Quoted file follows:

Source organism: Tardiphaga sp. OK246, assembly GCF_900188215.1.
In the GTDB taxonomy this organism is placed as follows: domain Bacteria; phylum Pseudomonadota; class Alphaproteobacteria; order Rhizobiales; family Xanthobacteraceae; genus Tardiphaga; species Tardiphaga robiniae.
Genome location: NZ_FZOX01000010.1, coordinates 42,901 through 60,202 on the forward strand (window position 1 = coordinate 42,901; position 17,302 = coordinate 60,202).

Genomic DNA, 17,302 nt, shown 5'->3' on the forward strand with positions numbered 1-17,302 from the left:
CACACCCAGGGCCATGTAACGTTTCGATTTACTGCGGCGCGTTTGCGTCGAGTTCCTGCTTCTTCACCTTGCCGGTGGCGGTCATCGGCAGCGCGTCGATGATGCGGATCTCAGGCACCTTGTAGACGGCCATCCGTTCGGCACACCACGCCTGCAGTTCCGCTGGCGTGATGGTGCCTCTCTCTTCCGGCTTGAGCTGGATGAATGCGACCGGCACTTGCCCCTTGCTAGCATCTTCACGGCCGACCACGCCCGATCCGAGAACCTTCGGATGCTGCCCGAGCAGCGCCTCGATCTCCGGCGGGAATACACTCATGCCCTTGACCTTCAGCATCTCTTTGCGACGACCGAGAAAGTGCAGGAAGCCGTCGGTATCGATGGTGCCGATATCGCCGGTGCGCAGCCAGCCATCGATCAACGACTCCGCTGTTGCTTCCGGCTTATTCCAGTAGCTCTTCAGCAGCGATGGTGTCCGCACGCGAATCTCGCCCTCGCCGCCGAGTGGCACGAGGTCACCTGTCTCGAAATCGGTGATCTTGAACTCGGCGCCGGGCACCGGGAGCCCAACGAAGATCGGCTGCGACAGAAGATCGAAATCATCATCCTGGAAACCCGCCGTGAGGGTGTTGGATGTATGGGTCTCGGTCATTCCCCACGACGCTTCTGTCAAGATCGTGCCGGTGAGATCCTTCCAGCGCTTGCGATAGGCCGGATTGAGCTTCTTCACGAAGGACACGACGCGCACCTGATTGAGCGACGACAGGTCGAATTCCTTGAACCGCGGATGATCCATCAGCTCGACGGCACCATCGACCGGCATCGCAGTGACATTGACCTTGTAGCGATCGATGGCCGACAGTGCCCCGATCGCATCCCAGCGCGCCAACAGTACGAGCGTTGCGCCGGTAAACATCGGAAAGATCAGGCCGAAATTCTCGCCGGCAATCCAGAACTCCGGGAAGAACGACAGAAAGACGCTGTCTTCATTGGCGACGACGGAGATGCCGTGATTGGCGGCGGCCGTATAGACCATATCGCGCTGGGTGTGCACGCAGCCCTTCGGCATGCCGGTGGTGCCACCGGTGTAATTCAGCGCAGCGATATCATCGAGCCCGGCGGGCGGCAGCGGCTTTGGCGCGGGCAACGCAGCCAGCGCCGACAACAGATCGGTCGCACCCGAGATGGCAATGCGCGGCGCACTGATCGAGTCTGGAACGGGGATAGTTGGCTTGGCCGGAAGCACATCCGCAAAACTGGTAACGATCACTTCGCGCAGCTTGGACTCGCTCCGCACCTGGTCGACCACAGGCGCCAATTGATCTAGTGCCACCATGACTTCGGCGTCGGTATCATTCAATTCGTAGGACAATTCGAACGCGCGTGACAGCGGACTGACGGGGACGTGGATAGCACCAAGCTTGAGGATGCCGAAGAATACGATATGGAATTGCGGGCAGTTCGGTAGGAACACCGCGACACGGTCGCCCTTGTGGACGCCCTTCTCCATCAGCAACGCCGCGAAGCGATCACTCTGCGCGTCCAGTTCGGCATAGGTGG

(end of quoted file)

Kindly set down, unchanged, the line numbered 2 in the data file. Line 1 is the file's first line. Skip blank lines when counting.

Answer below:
In the GTDB taxonomy this organism is placed as follows: domain Bacteria; phylum Pseudomonadota; class Alphaproteobacteria; order Rhizobiales; family Xanthobacteraceae; genus Tardiphaga; species Tardiphaga robiniae.